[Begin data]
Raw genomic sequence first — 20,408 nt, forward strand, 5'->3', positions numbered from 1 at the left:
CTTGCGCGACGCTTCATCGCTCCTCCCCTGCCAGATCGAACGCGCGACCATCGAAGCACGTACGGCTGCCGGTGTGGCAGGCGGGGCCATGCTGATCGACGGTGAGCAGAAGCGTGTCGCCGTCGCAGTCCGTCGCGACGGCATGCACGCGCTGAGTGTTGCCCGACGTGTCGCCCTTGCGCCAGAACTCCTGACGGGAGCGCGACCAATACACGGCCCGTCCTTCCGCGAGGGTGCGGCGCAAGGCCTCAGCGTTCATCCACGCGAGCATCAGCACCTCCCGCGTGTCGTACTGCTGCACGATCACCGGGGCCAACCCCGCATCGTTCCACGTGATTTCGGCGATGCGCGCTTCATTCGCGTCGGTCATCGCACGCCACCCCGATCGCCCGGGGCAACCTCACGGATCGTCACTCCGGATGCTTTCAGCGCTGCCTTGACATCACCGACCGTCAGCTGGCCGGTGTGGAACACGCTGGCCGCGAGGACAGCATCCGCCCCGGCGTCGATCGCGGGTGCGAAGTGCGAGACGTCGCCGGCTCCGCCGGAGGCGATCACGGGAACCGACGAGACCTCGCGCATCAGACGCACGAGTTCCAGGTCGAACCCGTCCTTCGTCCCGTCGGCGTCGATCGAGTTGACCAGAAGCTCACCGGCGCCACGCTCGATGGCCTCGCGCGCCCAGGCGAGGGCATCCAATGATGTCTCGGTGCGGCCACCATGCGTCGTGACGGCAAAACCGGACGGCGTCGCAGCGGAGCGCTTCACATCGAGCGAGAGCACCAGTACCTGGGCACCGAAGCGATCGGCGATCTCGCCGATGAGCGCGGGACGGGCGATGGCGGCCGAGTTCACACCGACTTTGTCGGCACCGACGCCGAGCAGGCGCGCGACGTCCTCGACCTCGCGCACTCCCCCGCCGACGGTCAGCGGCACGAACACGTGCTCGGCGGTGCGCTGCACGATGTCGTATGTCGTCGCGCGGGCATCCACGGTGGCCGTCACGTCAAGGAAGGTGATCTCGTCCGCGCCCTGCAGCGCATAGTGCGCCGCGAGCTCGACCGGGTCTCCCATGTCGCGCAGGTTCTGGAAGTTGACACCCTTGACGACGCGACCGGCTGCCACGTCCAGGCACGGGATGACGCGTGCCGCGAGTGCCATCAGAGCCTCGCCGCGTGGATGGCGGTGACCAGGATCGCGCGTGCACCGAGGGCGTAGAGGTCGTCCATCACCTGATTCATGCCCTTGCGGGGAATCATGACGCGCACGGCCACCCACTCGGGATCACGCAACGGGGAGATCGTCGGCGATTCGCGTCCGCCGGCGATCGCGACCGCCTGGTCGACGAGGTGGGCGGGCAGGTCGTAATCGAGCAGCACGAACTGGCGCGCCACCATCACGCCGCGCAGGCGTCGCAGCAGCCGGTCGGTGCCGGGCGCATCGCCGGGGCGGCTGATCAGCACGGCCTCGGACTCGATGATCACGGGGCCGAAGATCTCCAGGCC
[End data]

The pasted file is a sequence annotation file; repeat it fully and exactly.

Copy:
Raw genomic sequence first — 20,408 nt, forward strand, 5'->3', positions numbered from 1 at the left:
CTTGCGCGACGCTTCATCGCTCCTCCCCTGCCAGATCGAACGCGCGACCATCGAAGCACGTACGGCTGCCGGTGTGGCAGGCGGGGCCATGCTGATCGACGGTGAGCAGAAGCGTGTCGCCGTCGCAGTCCGTCGCGACGGCATGCACGCGCTGAGTGTTGCCCGACGTGTCGCCCTTGCGCCAGAACTCCTGACGGGAGCGCGACCAATACACGGCCCGTCCTTCCGCGAGGGTGCGGCGCAAGGCCTCAGCGTTCATCCACGCGAGCATCAGCACCTCCCGCGTGTCGTACTGCTGCACGATCACCGGGGCCAACCCCGCATCGTTCCACGTGATTTCGGCGATGCGCGCTTCATTCGCGTCGGTCATCGCACGCCACCCCGATCGCCCGGGGCAACCTCACGGATCGTCACTCCGGATGCTTTCAGCGCTGCCTTGACATCACCGACCGTCAGCTGGCCGGTGTGGAACACGCTGGCCGCGAGGACAGCATCCGCCCCGGCGTCGATCGCGGGTGCGAAGTGCGAGACGTCGCCGGCTCCGCCGGAGGCGATCACGGGAACCGACGAGACCTCGCGCATCAGACGCACGAGTTCCAGGTCGAACCCGTCCTTCGTCCCGTCGGCGTCGATCGAGTTGACCAGAAGCTCACCGGCGCCACGCTCGATGGCCTCGCGCGCCCAGGCGAGGGCATCCAATGATGTCTCGGTGCGGCCACCATGCGTCGTGACGGCAAAACCGGACGGCGTCGCAGCGGAGCGCTTCACATCGAGCGAGAGCACCAGTACCTGGGCACCGAAGCGATCGGCGATCTCGCCGATGAGCGCGGGACGGGCGATGGCGGCCGAGTTCACACCGACTTTGTCGGCACCGACGCCGAGCAGGCGCGCGACGTCCTCGACCTCGCGCACTCCCCCGCCGACGGTCAGCGGCACGAACACGTGCTCGGCGGTGCGCTGCACGATGTCGTATGTCGTCGCGCGGGCATCCACGGTGGCCGTCACGTCAAGGAAGGTGATCTCGTCCGCGCCCTGCAGCGCATAGTGCGCCGCGAGCTCGACCGGGTCTCCCATGTCGCGCAGGTTCTGGAAGTTGACACCCTTGACGACGCGACCGGCTGCCACGTCCAGGCACGGGATGACGCGTGCCGCGAGTGCCATCAGAGCCTCGCCGCGTGGATGGCGGTGACCAGGATCGCGCGTGCACCGAGGGCGTAGAGGTCGTCCATCACCTGATTCATGCCCTTGCGGGGAATCATGACGCGCACGGCCACCCACTCGGGATCACGCAACGGGGAGATCGTCGGCGATTCGCGTCCGCCGGCGATCGCGACCGCCTGGTCGACGAGGTGGGCGGGCAGGTCGTAATCGAGCAGCACGAACTGGCGCGCCACCATCACGCCGCGCAGGCGTCGCAGCAGCCGGTCGGTGCCGGGCGCATCGCCGGGGCGGCTGATCAGCACGGCCTCGGACTCGATGATCACGGGGCCGAAGATCTCCAGGCC